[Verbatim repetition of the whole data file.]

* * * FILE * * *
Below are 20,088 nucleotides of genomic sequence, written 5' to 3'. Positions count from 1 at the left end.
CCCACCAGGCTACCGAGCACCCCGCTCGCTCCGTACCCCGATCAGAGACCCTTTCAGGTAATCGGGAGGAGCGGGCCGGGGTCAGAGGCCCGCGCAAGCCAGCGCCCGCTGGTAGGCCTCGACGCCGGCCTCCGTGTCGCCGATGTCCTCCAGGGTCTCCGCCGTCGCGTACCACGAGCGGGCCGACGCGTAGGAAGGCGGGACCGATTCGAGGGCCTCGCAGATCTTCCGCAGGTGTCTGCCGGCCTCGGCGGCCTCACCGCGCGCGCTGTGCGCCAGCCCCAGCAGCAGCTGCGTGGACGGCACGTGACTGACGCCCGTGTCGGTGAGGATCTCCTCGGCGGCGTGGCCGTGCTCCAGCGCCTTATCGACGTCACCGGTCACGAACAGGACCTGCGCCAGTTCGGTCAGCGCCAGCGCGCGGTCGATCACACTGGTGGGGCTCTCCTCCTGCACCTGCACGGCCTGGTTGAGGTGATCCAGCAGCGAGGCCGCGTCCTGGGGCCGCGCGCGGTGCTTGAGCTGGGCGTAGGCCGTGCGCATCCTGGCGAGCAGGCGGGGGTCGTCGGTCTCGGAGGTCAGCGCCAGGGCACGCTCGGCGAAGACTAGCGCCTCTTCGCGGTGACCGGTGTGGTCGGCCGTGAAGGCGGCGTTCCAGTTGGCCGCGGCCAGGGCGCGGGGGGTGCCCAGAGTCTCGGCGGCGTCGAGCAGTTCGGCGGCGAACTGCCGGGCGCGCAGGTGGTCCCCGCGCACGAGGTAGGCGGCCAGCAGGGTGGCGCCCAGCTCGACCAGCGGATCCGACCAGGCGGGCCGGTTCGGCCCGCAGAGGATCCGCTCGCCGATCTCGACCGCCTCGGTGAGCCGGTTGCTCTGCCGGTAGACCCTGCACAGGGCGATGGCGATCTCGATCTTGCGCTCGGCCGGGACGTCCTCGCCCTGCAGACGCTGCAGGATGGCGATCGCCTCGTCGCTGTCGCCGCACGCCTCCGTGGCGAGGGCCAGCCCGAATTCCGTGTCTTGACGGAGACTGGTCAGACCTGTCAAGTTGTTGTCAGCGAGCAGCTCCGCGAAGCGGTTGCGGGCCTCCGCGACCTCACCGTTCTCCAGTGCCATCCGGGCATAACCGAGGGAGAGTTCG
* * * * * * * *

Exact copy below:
Below are 20,088 nucleotides of genomic sequence, written 5' to 3'. Positions count from 1 at the left end.
CCCACCAGGCTACCGAGCACCCCGCTCGCTCCGTACCCCGATCAGAGACCCTTTCAGGTAATCGGGAGGAGCGGGCCGGGGTCAGAGGCCCGCGCAAGCCAGCGCCCGCTGGTAGGCCTCGACGCCGGCCTCCGTGTCGCCGATGTCCTCCAGGGTCTCCGCCGTCGCGTACCACGAGCGGGCCGACGCGTAGGAAGGCGGGACCGATTCGAGGGCCTCGCAGATCTTCCGCAGGTGTCTGCCGGCCTCGGCGGCCTCACCGCGCGCGCTGTGCGCCAGCCCCAGCAGCAGCTGCGTGGACGGCACGTGACTGACGCCCGTGTCGGTGAGGATCTCCTCGGCGGCGTGGCCGTGCTCCAGCGCCTTATCGACGTCACCGGTCACGAACAGGACCTGCGCCAGTTCGGTCAGCGCCAGCGCGCGGTCGATCACACTGGTGGGGCTCTCCTCCTGCACCTGCACGGCCTGGTTGAGGTGATCCAGCAGCGAGGCCGCGTCCTGGGGCCGCGCGCGGTGCTTGAGCTGGGCGTAGGCCGTGCGCATCCTGGCGAGCAGGCGGGGGTCGTCGGTCTCGGAGGTCAGCGCCAGGGCACGCTCGGCGAAGACTAGCGCCTCTTCGCGGTGACCGGTGTGGTCGGCCGTGAAGGCGGCGTTCCAGTTGGCCGCGGCCAGGGCGCGGGGGGTGCCCAGAGTCTCGGCGGCGTCGAGCAGTTCGGCGGCGAACTGCCGGGCGCGCAGGTGGTCCCCGCGCACGAGGTAGGCGGCCAGCAGGGTGGCGCCCAGCTCGACCAGCGGATCCGACCAGGCGGGCCGGTTCGGCCCGCAGAGGATCCGCTCGCCGATCTCGACCGCCTCGGTGAGCCGGTTGCTCTGCCGGTAGACCCTGCACAGGGCGATGGCGATCTCGATCTTGCGCTCGGCCGGGACGTCCTCGCCCTGCAGACGCTGCAGGATGGCGATCGCCTCGTCGCTGTCGCCGCACGCCTCCGTGGCGAGGGCCAGCCCGAATTCCGTGTCTTGACGGAGACTGGTCAGACCTGTCAAGTTGTTGTCAGCGAGCAGCTCCGCGAAGCGGTTGCGGGCCTCCGCGACCTCACCGTTCTCCAGTGCCATCCGGGCATAACCGAGGGAGAGTTCG